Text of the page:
Walking and Biking in Greenville, S.C.

Even though I've driven past Greenville on I-85 many times, this was my first visit. As soon as get into downtown and turn onto Main Street, it becomes apparent that I've been missing something good all these years. It's springtime and Main Street is lined with towering, verdant trees shading a sidewalk full of people bustling about, browsing shops, walking dogs, jogging, even a group of teens Geocaching -- a scavenger hunt using GPS units.

Farther down Main Street, after parking the car, I follow a stream of people down some stairs leading from the sidewalk to the Reedy River and a spectacular cascading waterfall set right in the heart of town. Falls Park on the Reedy surrounds the falls, and the Swamp Rabbit Trail, a 17.5-mile multipurpose greenway along the river connecting downtown to Travelers Rest in the Upstate foothills, runs through it.

Near the park, I find
Pedal Chic
, a lady-centric bike shop that also rents bikes for kids and men. Pedal Chic often sponsors event rides in town and on the trail, followed by refreshments at the shop. Owner Robin Bylenga gives me a tour of the Swamp Rabbit Trail, out to to Furman University and back. We glide through urban landscapes, woodlands, past old factories and train stations and around a lake on the scenic trail before stopping at the Swamp Rabbit Cafe & Grocery for an organic, all-natural snack break. For joggers, one side of the trail near downtown is surfaced with the same soft material used in Olympic running tracks -- bikes aren't allowed on this soft side of the trail, but the other side is plenty wide enough for cyclists to comfortably pass each other.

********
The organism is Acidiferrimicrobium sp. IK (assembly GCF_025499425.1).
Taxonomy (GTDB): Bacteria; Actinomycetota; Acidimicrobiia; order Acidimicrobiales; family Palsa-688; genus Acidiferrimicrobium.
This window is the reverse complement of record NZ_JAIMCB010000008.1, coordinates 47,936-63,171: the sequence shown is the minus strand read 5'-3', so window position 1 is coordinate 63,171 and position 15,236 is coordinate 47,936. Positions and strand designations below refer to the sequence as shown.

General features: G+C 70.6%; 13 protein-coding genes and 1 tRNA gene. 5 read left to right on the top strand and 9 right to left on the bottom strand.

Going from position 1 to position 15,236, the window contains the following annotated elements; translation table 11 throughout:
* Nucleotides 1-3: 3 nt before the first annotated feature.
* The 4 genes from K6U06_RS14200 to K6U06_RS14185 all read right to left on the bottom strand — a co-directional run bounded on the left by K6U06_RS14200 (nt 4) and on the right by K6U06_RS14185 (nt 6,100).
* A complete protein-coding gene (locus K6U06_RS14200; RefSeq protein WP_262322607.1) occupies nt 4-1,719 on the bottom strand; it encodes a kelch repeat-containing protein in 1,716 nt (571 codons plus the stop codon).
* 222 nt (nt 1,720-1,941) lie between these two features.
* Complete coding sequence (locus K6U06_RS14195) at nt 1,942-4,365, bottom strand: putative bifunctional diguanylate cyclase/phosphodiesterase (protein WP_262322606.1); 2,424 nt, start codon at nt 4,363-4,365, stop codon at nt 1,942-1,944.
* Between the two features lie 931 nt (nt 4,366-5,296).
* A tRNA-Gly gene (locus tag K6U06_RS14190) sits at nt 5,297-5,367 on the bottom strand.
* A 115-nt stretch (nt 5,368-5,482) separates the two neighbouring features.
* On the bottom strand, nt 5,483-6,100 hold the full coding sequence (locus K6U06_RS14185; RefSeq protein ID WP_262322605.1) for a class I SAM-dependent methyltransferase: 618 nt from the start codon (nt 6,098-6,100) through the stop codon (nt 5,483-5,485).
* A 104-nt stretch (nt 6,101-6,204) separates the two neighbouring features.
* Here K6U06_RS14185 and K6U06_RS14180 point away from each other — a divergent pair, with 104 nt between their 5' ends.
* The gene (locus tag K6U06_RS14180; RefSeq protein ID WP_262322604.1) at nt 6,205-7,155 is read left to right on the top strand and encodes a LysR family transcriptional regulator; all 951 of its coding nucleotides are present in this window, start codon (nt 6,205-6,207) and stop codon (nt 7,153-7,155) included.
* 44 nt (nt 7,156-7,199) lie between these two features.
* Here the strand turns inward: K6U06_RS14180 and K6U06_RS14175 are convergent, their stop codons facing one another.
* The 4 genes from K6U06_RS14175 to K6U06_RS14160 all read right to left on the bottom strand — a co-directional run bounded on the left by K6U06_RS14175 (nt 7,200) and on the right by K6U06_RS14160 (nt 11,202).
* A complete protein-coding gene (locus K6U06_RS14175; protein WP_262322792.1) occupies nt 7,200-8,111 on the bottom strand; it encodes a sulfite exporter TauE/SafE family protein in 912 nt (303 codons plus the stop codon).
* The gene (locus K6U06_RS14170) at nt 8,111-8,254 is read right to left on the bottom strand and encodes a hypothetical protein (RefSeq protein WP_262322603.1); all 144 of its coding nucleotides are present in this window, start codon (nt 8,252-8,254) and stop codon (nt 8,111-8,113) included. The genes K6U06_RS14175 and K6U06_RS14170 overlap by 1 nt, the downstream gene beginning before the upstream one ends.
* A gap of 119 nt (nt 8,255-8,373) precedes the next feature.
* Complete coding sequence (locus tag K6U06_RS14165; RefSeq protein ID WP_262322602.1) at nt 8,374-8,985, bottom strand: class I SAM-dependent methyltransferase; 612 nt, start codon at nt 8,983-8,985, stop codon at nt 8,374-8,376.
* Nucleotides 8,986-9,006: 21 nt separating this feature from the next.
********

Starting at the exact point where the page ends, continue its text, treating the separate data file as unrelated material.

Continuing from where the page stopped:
On day two in Greenville, I'm ready for exploring the town by foot, an easy task in this pedestrian-friendly burg. I meet up with John Nolan, who conducts walking tours of the city for
Greenville History Tours
. I'm on the culinary tour, but Nolan throws in a good bit of Greenville's
fascinating history as well. He guides our group along Main Street, down side streets then into Falls Park, pointing out historic buildings and notable landmarks all along the way. Though I'm ending my trip with one of Nolan's tours, it's recommended you begin yours this way, because it provides a great overview of -- and introduction to -- Greenville.

Before leaving, I find out that Travel + Leisure magazine has just declared Greenville's Main Street one of the country's best in an article published the previous day titled
"America's Greatest Main Streets."
An appropriate bit of news to receive as I prepare for my departure after my first visit to town, and I couldn't agree more.

Photos by Blake Guthrie